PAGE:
Music systems, which those of us of a certain age just call “stereos,” started out filled with vacuum tubes, then went to transistors, and finally computer chips. What’s the difference, and which is best? There are a lot of factors involved. The leap from tubes to transistors meant smaller, safer, longer-lasting, and less power-hungry components.
In the late 1960s and early 1970s, electronics manufacturers started bailing on tubes because solid-state components were all the rage. In part, it was because the electronics industry wanted something new to sell (sound familiar?), but transistors represented a major improvement over tubes, even if it was a hassle to replicate their linearity, for the simple reason that unlike tubes, solid-state components did not wear out.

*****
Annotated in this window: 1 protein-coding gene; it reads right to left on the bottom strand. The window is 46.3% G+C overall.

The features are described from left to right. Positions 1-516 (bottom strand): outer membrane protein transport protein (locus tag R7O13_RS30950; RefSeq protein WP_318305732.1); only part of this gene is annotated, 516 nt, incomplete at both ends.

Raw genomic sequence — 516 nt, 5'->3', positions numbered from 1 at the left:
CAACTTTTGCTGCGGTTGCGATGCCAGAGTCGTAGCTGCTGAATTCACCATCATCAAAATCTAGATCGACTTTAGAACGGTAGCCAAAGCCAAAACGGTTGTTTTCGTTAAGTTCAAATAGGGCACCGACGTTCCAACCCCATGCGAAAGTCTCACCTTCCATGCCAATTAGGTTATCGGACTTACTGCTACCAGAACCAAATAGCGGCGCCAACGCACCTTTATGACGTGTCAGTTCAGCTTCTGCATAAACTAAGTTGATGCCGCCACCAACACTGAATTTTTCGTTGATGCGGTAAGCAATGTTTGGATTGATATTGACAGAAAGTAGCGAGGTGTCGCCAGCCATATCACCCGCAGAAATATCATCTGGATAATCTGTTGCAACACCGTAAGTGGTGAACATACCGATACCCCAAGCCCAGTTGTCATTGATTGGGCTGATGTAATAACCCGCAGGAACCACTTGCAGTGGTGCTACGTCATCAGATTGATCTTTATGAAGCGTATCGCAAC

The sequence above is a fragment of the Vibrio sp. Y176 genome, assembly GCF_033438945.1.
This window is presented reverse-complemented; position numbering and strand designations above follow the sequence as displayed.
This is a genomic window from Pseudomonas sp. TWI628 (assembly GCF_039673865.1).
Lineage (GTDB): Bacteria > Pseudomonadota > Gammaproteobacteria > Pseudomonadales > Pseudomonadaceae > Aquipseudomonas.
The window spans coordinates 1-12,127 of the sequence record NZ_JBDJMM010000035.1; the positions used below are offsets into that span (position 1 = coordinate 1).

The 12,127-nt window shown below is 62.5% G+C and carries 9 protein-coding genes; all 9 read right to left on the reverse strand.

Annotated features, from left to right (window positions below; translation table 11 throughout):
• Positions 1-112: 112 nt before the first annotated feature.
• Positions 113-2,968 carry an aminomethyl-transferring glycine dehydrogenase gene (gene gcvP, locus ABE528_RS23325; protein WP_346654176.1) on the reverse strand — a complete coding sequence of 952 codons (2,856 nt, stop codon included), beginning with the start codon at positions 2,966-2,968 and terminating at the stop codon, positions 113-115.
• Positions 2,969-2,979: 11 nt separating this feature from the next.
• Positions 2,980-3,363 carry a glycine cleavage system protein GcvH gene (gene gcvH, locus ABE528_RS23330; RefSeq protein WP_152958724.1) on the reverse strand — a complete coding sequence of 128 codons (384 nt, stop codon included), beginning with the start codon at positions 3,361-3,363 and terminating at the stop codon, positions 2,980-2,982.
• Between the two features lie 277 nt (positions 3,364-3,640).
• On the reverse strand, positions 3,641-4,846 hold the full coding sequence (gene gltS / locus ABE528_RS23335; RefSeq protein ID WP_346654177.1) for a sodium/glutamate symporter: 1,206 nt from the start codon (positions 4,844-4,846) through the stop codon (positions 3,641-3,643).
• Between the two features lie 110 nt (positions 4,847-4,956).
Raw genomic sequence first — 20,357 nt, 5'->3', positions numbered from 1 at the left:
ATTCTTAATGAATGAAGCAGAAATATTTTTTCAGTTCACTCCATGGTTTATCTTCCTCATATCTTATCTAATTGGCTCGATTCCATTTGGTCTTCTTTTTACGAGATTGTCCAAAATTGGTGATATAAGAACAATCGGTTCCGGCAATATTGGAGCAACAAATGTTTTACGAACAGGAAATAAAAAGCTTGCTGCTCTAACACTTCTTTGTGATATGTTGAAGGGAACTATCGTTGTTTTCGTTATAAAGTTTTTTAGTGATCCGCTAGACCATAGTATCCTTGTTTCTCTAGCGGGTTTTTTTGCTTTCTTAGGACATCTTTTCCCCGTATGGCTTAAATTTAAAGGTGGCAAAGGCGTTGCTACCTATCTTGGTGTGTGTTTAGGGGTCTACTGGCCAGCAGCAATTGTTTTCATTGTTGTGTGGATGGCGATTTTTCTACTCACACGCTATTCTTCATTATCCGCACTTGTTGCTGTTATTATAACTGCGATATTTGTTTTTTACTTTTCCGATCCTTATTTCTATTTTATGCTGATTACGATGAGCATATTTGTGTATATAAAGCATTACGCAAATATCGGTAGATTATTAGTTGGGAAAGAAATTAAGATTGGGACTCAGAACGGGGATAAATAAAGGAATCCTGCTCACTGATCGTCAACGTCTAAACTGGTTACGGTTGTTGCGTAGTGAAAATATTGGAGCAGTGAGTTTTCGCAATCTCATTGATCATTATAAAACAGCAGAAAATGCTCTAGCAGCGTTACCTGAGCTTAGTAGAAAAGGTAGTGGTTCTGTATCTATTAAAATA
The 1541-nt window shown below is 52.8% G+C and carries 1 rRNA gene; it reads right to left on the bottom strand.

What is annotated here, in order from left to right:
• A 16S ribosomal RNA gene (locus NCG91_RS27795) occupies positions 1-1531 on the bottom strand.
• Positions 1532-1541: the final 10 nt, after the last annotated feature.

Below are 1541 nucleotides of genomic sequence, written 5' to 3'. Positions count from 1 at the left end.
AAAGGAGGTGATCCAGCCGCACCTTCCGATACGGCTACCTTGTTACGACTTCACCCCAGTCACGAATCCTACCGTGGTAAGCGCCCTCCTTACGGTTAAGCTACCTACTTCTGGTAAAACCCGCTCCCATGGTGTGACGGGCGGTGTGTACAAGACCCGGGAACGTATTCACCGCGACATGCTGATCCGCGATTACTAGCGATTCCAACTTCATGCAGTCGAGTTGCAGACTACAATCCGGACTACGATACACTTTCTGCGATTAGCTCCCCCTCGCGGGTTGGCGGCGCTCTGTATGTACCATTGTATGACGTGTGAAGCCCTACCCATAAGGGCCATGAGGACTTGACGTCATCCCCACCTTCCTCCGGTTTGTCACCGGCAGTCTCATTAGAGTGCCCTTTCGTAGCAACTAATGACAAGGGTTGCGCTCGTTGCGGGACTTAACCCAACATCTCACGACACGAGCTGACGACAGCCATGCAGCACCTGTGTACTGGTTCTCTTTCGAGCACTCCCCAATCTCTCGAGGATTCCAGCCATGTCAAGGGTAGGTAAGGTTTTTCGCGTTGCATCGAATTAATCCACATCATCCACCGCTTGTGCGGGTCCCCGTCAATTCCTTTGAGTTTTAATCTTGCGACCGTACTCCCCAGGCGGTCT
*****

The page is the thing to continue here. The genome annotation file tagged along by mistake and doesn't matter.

“Tubes are it, tubes are the ultimate, but tubes are completely messed up,” Hansen says. “They wear out the minute you turn on a piece of equipment.”
But did those stereos, speakers, and amplifiers lose something in the process? Many audiophiles say that the quality of sound was much better with vacuum tubes. An article at Collectors Weekly runs down the history of sound amplification, the difference between tubes and transistors, and whether it ultimately matters in the experience of fine music.